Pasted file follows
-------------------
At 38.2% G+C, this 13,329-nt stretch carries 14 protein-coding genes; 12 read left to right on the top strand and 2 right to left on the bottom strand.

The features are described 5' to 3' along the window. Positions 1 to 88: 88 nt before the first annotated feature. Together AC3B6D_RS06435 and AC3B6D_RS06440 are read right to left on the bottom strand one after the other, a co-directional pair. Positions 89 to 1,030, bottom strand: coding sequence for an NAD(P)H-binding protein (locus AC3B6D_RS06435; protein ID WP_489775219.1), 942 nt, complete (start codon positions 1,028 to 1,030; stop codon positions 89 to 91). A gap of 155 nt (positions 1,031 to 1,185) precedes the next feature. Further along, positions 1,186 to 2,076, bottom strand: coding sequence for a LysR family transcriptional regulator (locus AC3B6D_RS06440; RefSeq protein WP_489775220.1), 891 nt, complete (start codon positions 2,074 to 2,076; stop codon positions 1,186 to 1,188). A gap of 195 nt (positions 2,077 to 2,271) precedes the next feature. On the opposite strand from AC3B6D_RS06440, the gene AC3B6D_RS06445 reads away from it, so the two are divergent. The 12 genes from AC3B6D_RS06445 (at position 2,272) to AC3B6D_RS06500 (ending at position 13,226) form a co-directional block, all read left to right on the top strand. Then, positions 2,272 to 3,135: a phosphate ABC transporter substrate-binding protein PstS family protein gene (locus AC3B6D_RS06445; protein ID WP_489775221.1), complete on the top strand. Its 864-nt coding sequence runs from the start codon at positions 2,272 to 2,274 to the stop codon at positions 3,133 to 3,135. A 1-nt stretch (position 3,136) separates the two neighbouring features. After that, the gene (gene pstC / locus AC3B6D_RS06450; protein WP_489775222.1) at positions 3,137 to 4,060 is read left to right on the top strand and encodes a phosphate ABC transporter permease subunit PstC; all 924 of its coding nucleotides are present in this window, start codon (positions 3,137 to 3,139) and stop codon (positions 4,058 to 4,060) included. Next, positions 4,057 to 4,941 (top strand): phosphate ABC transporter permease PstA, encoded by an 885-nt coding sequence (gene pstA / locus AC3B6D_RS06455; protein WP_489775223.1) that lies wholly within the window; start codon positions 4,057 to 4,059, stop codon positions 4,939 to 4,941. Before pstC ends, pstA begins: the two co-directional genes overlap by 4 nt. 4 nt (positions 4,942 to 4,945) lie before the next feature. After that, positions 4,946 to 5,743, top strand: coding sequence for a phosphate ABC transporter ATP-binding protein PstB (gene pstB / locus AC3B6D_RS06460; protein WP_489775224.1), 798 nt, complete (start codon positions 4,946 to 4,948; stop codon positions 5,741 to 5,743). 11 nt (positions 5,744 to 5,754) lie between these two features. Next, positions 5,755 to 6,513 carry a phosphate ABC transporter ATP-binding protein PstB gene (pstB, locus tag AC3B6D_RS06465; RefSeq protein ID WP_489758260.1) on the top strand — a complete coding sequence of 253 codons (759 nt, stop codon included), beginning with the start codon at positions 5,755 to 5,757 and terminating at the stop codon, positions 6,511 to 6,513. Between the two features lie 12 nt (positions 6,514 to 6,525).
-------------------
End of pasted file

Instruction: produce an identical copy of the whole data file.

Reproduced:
At 38.2% G+C, this 13,329-nt stretch carries 14 protein-coding genes; 12 read left to right on the top strand and 2 right to left on the bottom strand.

The features are described 5' to 3' along the window. Positions 1 to 88: 88 nt before the first annotated feature. Together AC3B6D_RS06435 and AC3B6D_RS06440 are read right to left on the bottom strand one after the other, a co-directional pair. Positions 89 to 1,030, bottom strand: coding sequence for an NAD(P)H-binding protein (locus AC3B6D_RS06435; protein ID WP_489775219.1), 942 nt, complete (start codon positions 1,028 to 1,030; stop codon positions 89 to 91). A gap of 155 nt (positions 1,031 to 1,185) precedes the next feature. Further along, positions 1,186 to 2,076, bottom strand: coding sequence for a LysR family transcriptional regulator (locus AC3B6D_RS06440; RefSeq protein WP_489775220.1), 891 nt, complete (start codon positions 2,074 to 2,076; stop codon positions 1,186 to 1,188). A gap of 195 nt (positions 2,077 to 2,271) precedes the next feature. On the opposite strand from AC3B6D_RS06440, the gene AC3B6D_RS06445 reads away from it, so the two are divergent. The 12 genes from AC3B6D_RS06445 (at position 2,272) to AC3B6D_RS06500 (ending at position 13,226) form a co-directional block, all read left to right on the top strand. Then, positions 2,272 to 3,135: a phosphate ABC transporter substrate-binding protein PstS family protein gene (locus AC3B6D_RS06445; protein ID WP_489775221.1), complete on the top strand. Its 864-nt coding sequence runs from the start codon at positions 2,272 to 2,274 to the stop codon at positions 3,133 to 3,135. A 1-nt stretch (position 3,136) separates the two neighbouring features. After that, the gene (gene pstC / locus AC3B6D_RS06450; protein WP_489775222.1) at positions 3,137 to 4,060 is read left to right on the top strand and encodes a phosphate ABC transporter permease subunit PstC; all 924 of its coding nucleotides are present in this window, start codon (positions 3,137 to 3,139) and stop codon (positions 4,058 to 4,060) included. Next, positions 4,057 to 4,941 (top strand): phosphate ABC transporter permease PstA, encoded by an 885-nt coding sequence (gene pstA / locus AC3B6D_RS06455; protein WP_489775223.1) that lies wholly within the window; start codon positions 4,057 to 4,059, stop codon positions 4,939 to 4,941. Before pstC ends, pstA begins: the two co-directional genes overlap by 4 nt. 4 nt (positions 4,942 to 4,945) lie before the next feature. After that, positions 4,946 to 5,743, top strand: coding sequence for a phosphate ABC transporter ATP-binding protein PstB (gene pstB / locus AC3B6D_RS06460; protein WP_489775224.1), 798 nt, complete (start codon positions 4,946 to 4,948; stop codon positions 5,741 to 5,743). 11 nt (positions 5,744 to 5,754) lie between these two features. Next, positions 5,755 to 6,513 carry a phosphate ABC transporter ATP-binding protein PstB gene (pstB, locus tag AC3B6D_RS06465; RefSeq protein ID WP_489758260.1) on the top strand — a complete coding sequence of 253 codons (759 nt, stop codon included), beginning with the start codon at positions 5,755 to 5,757 and terminating at the stop codon, positions 6,511 to 6,513. Between the two features lie 12 nt (positions 6,514 to 6,525).